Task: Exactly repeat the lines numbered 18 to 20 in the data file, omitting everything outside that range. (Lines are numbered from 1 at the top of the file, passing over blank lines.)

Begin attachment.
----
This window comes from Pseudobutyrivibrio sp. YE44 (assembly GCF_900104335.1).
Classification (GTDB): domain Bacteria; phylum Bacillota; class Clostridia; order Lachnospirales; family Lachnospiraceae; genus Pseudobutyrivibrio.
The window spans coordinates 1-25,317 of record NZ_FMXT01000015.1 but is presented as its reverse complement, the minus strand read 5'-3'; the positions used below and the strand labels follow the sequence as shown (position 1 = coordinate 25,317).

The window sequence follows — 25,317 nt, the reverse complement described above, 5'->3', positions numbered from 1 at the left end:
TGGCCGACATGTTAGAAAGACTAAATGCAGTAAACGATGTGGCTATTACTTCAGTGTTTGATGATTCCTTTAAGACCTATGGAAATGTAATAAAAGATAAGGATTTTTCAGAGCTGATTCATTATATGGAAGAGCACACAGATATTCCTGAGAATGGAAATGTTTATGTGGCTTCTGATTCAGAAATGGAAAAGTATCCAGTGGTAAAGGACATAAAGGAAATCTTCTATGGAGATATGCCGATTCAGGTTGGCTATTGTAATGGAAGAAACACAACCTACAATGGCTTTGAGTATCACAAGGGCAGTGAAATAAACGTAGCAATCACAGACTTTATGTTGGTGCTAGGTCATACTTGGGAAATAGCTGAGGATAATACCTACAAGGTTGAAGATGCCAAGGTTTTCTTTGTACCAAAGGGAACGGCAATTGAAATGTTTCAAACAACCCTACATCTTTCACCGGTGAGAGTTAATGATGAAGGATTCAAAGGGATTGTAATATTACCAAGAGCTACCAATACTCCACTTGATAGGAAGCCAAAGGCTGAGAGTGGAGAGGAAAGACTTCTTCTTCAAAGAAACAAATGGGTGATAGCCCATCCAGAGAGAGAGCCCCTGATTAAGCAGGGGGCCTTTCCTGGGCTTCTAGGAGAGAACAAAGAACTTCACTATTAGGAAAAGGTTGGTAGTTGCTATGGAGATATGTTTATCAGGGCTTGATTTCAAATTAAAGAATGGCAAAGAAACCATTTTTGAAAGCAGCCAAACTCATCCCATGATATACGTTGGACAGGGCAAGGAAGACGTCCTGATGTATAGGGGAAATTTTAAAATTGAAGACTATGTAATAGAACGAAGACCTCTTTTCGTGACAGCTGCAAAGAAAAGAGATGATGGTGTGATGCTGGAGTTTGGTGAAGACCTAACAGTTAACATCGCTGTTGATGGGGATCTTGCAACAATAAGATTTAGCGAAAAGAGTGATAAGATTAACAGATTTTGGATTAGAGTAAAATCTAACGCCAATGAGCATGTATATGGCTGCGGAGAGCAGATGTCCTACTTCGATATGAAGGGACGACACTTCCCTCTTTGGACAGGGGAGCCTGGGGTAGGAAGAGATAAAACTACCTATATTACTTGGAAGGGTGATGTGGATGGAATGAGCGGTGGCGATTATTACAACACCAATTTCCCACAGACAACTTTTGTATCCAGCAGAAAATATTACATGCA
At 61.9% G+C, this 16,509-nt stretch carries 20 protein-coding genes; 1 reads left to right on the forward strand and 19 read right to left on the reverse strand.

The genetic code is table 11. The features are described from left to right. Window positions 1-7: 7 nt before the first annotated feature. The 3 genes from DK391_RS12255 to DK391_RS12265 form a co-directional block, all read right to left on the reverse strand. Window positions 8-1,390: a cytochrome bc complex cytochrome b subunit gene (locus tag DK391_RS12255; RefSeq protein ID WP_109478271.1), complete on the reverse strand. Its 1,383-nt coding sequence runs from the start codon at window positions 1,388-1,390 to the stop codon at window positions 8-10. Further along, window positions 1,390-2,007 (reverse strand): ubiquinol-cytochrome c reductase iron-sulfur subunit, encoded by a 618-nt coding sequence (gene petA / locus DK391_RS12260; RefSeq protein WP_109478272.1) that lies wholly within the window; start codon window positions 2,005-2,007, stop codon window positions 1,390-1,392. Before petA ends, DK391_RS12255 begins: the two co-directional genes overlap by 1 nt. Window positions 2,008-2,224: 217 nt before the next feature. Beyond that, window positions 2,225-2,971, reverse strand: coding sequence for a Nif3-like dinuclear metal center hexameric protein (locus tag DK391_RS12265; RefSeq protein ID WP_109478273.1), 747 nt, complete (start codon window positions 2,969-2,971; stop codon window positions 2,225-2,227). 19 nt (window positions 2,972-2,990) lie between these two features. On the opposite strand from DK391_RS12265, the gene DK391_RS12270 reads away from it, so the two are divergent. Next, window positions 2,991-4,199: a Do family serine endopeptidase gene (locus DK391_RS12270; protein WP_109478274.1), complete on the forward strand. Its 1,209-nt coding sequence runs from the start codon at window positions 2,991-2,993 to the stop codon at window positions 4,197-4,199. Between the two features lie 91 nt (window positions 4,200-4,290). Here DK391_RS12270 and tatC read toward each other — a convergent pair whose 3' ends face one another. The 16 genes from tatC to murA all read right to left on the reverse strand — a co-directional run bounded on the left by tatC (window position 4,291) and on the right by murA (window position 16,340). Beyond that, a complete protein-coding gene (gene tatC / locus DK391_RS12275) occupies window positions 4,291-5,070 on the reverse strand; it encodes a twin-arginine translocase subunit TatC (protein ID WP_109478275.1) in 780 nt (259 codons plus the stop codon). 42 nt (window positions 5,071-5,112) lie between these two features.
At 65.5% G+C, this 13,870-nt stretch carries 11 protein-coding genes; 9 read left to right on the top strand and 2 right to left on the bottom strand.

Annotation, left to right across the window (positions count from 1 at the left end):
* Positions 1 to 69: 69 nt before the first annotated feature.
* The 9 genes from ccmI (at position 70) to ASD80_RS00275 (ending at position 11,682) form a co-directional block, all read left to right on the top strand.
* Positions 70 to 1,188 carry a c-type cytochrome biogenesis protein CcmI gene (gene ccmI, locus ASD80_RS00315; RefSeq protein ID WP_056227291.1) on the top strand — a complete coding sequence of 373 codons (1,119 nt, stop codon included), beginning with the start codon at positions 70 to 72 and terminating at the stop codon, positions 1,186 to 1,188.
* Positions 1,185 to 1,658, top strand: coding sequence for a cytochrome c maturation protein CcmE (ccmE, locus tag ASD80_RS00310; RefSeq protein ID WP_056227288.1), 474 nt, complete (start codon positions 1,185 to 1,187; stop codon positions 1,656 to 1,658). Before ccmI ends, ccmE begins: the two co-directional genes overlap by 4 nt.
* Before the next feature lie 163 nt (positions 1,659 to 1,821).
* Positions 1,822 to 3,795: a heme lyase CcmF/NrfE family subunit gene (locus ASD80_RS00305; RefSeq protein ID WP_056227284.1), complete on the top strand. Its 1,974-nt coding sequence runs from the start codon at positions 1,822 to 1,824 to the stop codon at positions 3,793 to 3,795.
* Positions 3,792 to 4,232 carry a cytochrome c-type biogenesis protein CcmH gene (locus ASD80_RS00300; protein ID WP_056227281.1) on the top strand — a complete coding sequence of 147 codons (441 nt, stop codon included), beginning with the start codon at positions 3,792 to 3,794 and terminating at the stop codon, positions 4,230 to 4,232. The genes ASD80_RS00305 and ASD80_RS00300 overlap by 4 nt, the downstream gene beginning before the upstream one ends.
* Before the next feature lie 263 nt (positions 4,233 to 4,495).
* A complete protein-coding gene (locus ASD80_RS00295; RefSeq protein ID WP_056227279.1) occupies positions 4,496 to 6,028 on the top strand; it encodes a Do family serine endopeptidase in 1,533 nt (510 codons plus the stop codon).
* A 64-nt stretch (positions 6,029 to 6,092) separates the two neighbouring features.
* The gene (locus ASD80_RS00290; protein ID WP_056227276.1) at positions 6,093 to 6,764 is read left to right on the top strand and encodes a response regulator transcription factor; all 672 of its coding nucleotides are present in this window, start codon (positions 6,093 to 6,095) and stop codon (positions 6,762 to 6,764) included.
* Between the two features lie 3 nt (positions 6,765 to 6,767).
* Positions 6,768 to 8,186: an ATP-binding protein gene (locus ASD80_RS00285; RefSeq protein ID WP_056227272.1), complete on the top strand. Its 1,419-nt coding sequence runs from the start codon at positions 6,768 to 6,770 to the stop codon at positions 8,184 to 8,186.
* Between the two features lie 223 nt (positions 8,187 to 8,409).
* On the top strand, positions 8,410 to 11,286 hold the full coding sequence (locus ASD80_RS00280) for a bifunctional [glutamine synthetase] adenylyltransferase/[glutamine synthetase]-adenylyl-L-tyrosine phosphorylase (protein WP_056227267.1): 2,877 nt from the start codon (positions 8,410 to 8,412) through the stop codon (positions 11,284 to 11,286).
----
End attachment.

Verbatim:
* A complete protein-coding gene (locus ASD80_RS00295; RefSeq protein ID WP_056227279.1) occupies positions 4,496 to 6,028 on the top strand; it encodes a Do family serine endopeptidase in 1,533 nt (510 codons plus the stop codon).
* A 64-nt stretch (positions 6,029 to 6,092) separates the two neighbouring features.
* The gene (locus ASD80_RS00290; protein ID WP_056227276.1) at positions 6,093 to 6,764 is read left to right on the top strand and encodes a response regulator transcription factor; all 672 of its coding nucleotides are present in this window, start codon (positions 6,093 to 6,095) and stop codon (positions 6,762 to 6,764) included.